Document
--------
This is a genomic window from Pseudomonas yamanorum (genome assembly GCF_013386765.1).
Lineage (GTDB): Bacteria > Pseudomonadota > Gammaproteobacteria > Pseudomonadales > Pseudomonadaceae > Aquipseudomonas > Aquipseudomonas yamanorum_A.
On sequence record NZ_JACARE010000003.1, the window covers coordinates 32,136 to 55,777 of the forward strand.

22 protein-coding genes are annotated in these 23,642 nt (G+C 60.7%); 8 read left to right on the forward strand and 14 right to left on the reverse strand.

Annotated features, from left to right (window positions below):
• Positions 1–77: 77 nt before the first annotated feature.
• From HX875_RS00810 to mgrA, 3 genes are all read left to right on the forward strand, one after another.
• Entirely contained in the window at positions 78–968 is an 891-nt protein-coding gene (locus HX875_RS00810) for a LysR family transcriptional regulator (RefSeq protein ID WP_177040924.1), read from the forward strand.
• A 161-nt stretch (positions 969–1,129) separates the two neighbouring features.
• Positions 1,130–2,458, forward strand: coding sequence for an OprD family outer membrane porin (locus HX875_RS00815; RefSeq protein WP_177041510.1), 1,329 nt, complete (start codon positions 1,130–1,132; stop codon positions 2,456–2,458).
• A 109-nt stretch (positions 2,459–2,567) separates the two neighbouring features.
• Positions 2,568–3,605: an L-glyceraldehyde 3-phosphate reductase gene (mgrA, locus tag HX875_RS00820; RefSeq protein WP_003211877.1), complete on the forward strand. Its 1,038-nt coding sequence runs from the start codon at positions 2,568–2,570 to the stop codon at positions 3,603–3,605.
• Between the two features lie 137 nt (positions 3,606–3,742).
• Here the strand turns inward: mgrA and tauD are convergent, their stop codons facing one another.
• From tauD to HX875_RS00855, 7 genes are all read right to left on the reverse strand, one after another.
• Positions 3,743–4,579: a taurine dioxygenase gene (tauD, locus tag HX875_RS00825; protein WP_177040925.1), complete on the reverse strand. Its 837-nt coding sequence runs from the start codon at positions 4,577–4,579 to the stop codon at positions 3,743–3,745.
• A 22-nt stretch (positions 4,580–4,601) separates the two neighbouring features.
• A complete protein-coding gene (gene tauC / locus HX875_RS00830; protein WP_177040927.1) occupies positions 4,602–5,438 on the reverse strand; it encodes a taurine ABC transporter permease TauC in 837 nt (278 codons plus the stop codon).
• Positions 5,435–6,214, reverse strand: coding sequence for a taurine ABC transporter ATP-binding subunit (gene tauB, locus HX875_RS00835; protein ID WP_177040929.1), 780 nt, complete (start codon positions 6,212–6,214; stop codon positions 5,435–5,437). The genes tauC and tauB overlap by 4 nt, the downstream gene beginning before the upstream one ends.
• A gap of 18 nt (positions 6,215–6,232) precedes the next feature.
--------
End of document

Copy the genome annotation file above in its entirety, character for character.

This is a genomic window from Pseudomonas yamanorum (genome assembly GCF_013386765.1).
Lineage (GTDB): Bacteria > Pseudomonadota > Gammaproteobacteria > Pseudomonadales > Pseudomonadaceae > Aquipseudomonas > Aquipseudomonas yamanorum_A.
On sequence record NZ_JACARE010000003.1, the window covers coordinates 32,136 to 55,777 of the forward strand.

22 protein-coding genes are annotated in these 23,642 nt (G+C 60.7%); 8 read left to right on the forward strand and 14 right to left on the reverse strand.

Annotated features, from left to right (window positions below):
• Positions 1–77: 77 nt before the first annotated feature.
• From HX875_RS00810 to mgrA, 3 genes are all read left to right on the forward strand, one after another.
• Entirely contained in the window at positions 78–968 is an 891-nt protein-coding gene (locus HX875_RS00810) for a LysR family transcriptional regulator (RefSeq protein ID WP_177040924.1), read from the forward strand.
• A 161-nt stretch (positions 969–1,129) separates the two neighbouring features.
• Positions 1,130–2,458, forward strand: coding sequence for an OprD family outer membrane porin (locus HX875_RS00815; RefSeq protein WP_177041510.1), 1,329 nt, complete (start codon positions 1,130–1,132; stop codon positions 2,456–2,458).
• A 109-nt stretch (positions 2,459–2,567) separates the two neighbouring features.
• Positions 2,568–3,605: an L-glyceraldehyde 3-phosphate reductase gene (mgrA, locus tag HX875_RS00820; RefSeq protein WP_003211877.1), complete on the forward strand. Its 1,038-nt coding sequence runs from the start codon at positions 2,568–2,570 to the stop codon at positions 3,603–3,605.
• Between the two features lie 137 nt (positions 3,606–3,742).
• Here the strand turns inward: mgrA and tauD are convergent, their stop codons facing one another.
• From tauD to HX875_RS00855, 7 genes are all read right to left on the reverse strand, one after another.
• Positions 3,743–4,579: a taurine dioxygenase gene (tauD, locus tag HX875_RS00825; protein WP_177040925.1), complete on the reverse strand. Its 837-nt coding sequence runs from the start codon at positions 4,577–4,579 to the stop codon at positions 3,743–3,745.
• A 22-nt stretch (positions 4,580–4,601) separates the two neighbouring features.
• A complete protein-coding gene (gene tauC / locus HX875_RS00830; protein WP_177040927.1) occupies positions 4,602–5,438 on the reverse strand; it encodes a taurine ABC transporter permease TauC in 837 nt (278 codons plus the stop codon).
• Positions 5,435–6,214, reverse strand: coding sequence for a taurine ABC transporter ATP-binding subunit (gene tauB, locus HX875_RS00835; protein ID WP_177040929.1), 780 nt, complete (start codon positions 6,212–6,214; stop codon positions 5,435–5,437). The genes tauC and tauB overlap by 4 nt, the downstream gene beginning before the upstream one ends.
• A gap of 18 nt (positions 6,215–6,232) precedes the next feature.